Everyone seems to have an opinion about traffic and road safety. And more often than not, these opinions are critical. When it comes to bad-mouthing other drivers, two groups of drivers are perhaps more often maligned than any other: newly licensed teenagers and elderly drivers.
Criticism of these groups is not entirely subjective. Statistics show that car accident rates tend to be higher among teens and the elderly than among drivers somewhere in the middle. With so many members of the large “Baby Boom” population now entering their golden years and keeping their licenses, it would be reasonable to expect accident fatality rates to rise as well. But according to a recent report from the Insurance Institute for Highway Safety, the opposite trend is actually occurring.
The IIHS report says that since the mid 1990s, accident fatality rates have been declining significantly among drivers ages 70 and older. Although U.S. car accident fatalities have been declining overall in recent decades, older drivers have shown greater declines than middle-aged and younger motorists.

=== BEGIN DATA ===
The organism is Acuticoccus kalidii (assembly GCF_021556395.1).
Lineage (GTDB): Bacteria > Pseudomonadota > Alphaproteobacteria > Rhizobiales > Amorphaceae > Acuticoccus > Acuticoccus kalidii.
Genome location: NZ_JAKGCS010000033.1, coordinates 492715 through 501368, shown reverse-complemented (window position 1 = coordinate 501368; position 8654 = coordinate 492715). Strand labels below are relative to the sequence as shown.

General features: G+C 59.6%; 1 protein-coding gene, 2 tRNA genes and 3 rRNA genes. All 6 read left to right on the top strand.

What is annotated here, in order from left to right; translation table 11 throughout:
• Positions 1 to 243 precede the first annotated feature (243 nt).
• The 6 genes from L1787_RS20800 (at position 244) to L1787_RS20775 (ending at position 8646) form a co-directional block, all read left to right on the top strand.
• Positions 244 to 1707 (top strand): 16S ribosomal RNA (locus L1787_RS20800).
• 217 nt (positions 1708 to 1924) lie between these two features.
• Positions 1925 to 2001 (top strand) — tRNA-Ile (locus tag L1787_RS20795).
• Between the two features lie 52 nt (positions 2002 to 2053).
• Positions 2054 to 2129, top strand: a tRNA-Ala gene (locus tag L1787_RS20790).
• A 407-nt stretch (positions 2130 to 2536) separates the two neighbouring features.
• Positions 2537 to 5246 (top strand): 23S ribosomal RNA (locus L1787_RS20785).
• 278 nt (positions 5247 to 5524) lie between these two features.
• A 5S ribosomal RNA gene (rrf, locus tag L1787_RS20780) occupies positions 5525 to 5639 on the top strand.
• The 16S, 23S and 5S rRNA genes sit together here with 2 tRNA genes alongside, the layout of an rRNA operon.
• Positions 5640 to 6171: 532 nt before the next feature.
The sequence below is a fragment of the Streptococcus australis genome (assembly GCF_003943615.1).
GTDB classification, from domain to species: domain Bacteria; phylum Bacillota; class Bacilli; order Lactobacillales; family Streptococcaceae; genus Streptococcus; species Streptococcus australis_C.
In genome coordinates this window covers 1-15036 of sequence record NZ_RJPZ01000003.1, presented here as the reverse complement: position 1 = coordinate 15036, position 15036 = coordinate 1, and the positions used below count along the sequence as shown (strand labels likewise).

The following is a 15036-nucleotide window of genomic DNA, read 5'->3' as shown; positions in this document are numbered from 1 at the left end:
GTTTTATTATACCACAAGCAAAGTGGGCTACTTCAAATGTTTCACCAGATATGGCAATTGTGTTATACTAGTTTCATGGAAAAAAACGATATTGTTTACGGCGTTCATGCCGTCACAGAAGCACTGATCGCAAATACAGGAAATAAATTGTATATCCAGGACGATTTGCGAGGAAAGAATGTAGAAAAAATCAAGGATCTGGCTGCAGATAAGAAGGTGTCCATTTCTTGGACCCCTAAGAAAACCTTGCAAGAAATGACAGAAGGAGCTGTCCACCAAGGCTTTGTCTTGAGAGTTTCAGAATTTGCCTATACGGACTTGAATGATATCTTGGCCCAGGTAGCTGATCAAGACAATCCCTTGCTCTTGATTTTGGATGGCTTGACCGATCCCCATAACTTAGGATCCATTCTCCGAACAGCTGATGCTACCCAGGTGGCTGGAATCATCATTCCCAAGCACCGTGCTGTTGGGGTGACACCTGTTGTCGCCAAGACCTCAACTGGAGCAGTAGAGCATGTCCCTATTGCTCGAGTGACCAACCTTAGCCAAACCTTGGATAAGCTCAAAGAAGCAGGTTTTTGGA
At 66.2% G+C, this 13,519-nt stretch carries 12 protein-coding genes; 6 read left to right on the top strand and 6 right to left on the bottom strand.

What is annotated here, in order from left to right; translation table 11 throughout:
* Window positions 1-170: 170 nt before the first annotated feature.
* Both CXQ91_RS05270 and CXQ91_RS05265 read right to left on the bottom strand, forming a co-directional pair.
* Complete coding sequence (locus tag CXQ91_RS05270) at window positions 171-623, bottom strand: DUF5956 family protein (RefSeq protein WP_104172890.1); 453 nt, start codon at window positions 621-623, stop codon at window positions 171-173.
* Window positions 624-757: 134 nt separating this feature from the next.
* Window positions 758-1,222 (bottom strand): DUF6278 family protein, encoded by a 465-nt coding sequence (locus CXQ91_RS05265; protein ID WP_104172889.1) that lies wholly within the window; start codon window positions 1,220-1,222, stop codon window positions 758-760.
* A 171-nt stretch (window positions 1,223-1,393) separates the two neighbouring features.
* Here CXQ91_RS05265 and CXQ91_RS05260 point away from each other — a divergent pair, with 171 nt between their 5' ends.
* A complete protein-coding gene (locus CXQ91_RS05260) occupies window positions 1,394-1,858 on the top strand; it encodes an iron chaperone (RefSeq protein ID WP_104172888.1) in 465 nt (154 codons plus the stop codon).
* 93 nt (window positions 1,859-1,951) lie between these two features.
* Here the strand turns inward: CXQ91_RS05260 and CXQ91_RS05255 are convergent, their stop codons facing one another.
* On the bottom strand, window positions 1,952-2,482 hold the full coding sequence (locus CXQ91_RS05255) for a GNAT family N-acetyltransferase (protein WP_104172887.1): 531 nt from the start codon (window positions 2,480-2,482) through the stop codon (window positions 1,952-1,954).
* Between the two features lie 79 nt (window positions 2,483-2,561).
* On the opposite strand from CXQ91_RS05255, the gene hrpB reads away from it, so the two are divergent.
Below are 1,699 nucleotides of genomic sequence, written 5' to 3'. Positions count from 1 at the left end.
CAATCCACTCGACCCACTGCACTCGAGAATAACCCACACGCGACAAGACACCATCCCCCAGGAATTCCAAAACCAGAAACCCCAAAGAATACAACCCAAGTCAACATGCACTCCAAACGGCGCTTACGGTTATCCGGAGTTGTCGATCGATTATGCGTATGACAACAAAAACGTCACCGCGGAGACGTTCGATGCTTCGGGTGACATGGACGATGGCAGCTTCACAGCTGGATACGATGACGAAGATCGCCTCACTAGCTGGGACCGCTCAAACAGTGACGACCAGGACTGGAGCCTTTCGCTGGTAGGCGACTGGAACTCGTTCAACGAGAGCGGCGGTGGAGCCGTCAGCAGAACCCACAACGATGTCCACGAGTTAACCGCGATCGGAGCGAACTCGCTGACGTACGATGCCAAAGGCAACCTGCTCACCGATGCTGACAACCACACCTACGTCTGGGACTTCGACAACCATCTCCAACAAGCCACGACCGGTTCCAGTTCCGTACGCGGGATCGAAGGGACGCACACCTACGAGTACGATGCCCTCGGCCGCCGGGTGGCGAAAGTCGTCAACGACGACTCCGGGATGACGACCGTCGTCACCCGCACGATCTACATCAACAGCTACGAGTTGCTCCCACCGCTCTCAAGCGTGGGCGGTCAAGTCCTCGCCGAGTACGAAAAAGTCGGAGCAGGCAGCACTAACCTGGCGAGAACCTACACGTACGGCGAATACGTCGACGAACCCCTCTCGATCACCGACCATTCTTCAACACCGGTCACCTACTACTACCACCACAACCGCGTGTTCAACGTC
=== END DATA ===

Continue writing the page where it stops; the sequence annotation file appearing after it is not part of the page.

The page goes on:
One of the reasons that fatality rates have historically been so high among elderly drivers is that they are generally less physically resilient than their younger counterparts. As such, injurious accidents are more likely to prove fatal among older drivers.
But as the overall health of America’s elderly population has improved, accident fatality rates have gone down. Some also attribute the decline to the fact that overall safety in motor vehicles has improved in recent decades.
There are currently about 29 million people in the U.S. who are age 70 or older. That number is expected to more than double by the year 2050. For the sake of all drivers young and old, we must hope that current safety trends continue.
Source: Insurance Journal, "Grandpa and Grandma Much Safer Behind the Wheel Than Predicted," Joan Lowy, Feb. 25, 2014